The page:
Of Dying Industries and Making Money

In England, owing to new regulations memorial masons are no longer permitted to replace memorials in cemeteries unless they are re-fixed to conform to the National Association of Memorial Masons (NAMM) Code of Working Practice:

Headstones are frequently removed either to have the name of the dear departed added to a memorial, or for purposes of renovation. The headstone should be re-installed with a new reinforced concrete bearer foundation, using a stainless steel ground anchor. This is to ensure the health and safety of both passers-by and of the deceased person. The new arrangements should comply with British Standard 8415. They are designed to ensure that memorials are strong enough to withstand all reasonable forces to which they might be subjected.

The British complain about regulations from the European Union, but the above far-from-unique nonsense has nothing to do with the EU - - it is designed by a very British industry that goes back to beyond recorded history and aims at extorting money from the public, in this instance from relatives who have recently lost loved ones, are often distracted and are in no state of mind to ask the obvious questions, viz:

- How often do gravestones fall over injuring passers-by?

- How important is it to the dear-departed, now presumably six feet under, that the gravestone over his or her head complies with British Standard 8415?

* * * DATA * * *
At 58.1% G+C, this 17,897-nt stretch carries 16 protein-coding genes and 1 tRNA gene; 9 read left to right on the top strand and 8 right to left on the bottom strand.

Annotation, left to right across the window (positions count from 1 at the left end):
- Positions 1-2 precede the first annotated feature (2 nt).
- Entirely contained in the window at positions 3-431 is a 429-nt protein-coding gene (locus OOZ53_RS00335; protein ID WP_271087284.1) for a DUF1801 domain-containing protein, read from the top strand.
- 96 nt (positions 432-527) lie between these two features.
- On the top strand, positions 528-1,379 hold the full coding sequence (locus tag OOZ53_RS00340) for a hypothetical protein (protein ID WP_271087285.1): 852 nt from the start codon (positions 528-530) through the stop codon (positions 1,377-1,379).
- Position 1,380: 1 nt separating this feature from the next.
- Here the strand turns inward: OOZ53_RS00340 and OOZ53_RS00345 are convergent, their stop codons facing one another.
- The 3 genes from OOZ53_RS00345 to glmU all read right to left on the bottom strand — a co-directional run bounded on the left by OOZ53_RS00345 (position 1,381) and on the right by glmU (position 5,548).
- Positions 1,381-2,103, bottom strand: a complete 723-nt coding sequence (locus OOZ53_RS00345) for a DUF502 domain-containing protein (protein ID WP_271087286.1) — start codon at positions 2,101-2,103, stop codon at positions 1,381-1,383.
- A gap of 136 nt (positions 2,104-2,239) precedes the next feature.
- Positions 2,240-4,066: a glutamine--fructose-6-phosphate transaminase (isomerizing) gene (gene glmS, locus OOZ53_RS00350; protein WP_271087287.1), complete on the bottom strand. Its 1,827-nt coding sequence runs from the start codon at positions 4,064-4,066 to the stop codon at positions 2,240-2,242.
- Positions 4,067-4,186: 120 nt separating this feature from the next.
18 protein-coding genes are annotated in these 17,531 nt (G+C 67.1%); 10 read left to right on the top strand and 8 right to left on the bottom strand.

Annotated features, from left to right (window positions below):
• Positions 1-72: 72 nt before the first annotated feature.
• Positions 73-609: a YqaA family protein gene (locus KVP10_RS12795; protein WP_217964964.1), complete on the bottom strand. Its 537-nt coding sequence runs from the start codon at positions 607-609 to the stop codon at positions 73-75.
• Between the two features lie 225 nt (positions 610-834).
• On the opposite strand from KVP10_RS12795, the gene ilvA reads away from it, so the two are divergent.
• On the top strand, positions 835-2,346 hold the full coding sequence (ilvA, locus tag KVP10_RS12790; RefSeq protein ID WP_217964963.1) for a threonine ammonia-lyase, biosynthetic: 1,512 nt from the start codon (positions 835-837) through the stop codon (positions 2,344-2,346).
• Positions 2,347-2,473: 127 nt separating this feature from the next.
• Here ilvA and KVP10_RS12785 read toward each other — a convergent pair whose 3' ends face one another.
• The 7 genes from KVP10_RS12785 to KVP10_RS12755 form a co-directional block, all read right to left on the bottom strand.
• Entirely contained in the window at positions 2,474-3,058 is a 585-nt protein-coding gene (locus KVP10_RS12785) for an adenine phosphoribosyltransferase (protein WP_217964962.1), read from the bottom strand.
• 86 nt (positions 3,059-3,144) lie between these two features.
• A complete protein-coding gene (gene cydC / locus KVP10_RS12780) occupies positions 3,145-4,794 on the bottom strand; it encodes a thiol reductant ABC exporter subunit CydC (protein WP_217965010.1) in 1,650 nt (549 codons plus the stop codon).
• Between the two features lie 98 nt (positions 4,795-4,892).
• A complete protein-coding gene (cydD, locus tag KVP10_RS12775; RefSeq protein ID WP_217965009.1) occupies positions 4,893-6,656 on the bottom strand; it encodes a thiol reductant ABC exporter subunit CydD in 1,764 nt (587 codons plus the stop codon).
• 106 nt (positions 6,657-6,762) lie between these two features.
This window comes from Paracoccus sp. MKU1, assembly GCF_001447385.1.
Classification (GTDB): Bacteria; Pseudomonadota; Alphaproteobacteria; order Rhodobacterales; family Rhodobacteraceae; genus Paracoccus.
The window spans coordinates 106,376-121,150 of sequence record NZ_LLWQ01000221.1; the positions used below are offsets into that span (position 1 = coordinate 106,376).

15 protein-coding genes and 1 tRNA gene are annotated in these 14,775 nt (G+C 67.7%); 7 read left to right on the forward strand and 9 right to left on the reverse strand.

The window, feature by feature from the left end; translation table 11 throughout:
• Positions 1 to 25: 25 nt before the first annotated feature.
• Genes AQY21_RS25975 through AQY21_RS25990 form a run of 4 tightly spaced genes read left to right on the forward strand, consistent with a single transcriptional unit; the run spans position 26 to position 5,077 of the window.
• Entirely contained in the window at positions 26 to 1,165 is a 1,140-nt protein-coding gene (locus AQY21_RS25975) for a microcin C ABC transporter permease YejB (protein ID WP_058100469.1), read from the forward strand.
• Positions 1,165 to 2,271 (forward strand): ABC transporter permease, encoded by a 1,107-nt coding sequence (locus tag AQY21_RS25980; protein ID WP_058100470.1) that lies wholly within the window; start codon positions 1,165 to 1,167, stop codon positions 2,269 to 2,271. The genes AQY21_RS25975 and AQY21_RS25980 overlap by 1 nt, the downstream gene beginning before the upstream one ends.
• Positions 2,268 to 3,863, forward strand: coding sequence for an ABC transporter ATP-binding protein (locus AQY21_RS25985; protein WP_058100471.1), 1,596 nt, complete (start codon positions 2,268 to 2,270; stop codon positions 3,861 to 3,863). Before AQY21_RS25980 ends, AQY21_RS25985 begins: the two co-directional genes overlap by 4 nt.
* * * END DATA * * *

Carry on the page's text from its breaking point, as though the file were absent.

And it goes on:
- In view of the fact that most British cemeteries are infrequently visited, who is likely to care about “health and safety”?

- What constitutes “reasonable forces” in an average cemetery? Hurricanes? Earthquakes? Drunk drivers? The U.S Marines?

- Has it occurred to the NAMM that the new reinforced concrete bearer foundation, using a stainless steel ground anchor, arguably offers a better foundation than the average new home built by the modern construction industry?

The group most affected by the new regulations are the born-again Christians, who are expecting resurrection from the grave and life ever after. The Revd. Simpleton of the Praise Jesus Church of the Holy Believers in Tunbridge Wells told this correspondent:

This is the thin edge of the wedge. It potentially blocks an exit which allows the Saved to arise from the grave at the last trump.

In reply, the NAMM spokesperson is quoted as saying:

This will only affect a small minority of true believers. The remainder can rise from the other end of the grave. That is, until we have devised an amendment to our Code of Working Practice, forcing relatives to cover graves with thick sheets of expensive stainless steel.

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